BIFF: God Loves Uganda

Documentary explores roots of Ugandan backlash against homosexuality


The documentary God Loves Uganda begins innocently enough, outlining evangelical outreach efforts by the Kansas City-based International House of Prayer (yes, they refer to it as IHOP) to Uganda.

By the end, however, the mega-church’s effort is exposed for its true ulterior motive: to stamp out homosexuality in this African country.

The filmmakers were afforded inside access to and interviews with the missionaries of the Christian Right, who probably didn’t know at the time what the angle of the documentary would be. And in a surprisingly even-handed way for a film directed by a gay black man (Roger Ross Williams), whose agenda was clearly to expose such bigotry, the views of the religious group are given plenty of airtime.

Fundamentalist church leaders are pictured describing their honest, passionate belief in biblical law, and they initially portray their missionary trips as being in the typical spirit of saving additional souls. But before long, it becomes clear that the IHOP devotees view Uganda as ground zero in the battle against “sexual immorality,” and they are shown preaching fire and brimstone about the evils of homosexuality — even at one point showing a graphic film clip of an oral sex act to a group of Africans simply for its shock value.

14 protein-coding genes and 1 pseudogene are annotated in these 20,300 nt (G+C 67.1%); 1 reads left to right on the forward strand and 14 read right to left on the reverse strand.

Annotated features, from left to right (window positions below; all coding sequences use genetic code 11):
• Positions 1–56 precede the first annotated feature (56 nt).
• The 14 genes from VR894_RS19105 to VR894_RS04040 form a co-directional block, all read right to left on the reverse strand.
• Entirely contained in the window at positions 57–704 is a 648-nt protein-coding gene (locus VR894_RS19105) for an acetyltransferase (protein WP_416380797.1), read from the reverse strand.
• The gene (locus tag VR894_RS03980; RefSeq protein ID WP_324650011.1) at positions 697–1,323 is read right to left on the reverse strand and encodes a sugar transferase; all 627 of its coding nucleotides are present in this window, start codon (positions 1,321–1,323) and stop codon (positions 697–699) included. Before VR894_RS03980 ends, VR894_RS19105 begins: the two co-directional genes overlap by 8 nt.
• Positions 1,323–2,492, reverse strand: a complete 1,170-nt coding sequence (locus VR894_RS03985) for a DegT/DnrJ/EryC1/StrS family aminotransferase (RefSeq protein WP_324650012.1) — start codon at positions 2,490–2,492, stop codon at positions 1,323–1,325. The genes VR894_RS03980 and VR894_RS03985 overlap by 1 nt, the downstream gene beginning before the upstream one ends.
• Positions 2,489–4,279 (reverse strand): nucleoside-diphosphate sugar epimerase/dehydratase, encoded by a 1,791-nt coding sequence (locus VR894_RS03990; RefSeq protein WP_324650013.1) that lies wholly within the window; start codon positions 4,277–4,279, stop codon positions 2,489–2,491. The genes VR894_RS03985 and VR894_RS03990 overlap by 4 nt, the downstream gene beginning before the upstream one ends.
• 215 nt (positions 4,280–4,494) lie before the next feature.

The award-winning film, which premiered at the Sundance Film Festival in January 2013, also features testimony from defenders of homosexual rights, including an Anglican priest who fled the country when his safety was threatened while investigating inhumane treatment of LGBT people, as well as a bishop who had his titles revoked by the Archbishop of the Church of Uganda because of his LGBT rights activism.

While one side preaches abstinence, the other distributes condoms, and the political winds blowing in the U.S. even play a role in the dynamics: Former President George W. Bush’s administration refused to fund AIDS prevention campaigns unless they focused solely on abstinence.

The religious right’s fervent anti-gay activism culminates in the introduction of a bill making homosexuality punishable by death. As the discussion about the morals of homosexuality grows into a national furor, a Ugandan gay activist is murdered, becoming a martyr.

It’s powerful film that sheds bright light on the lengths to which some American fundamentalists

will go to export their brand of morality to Third World countries.


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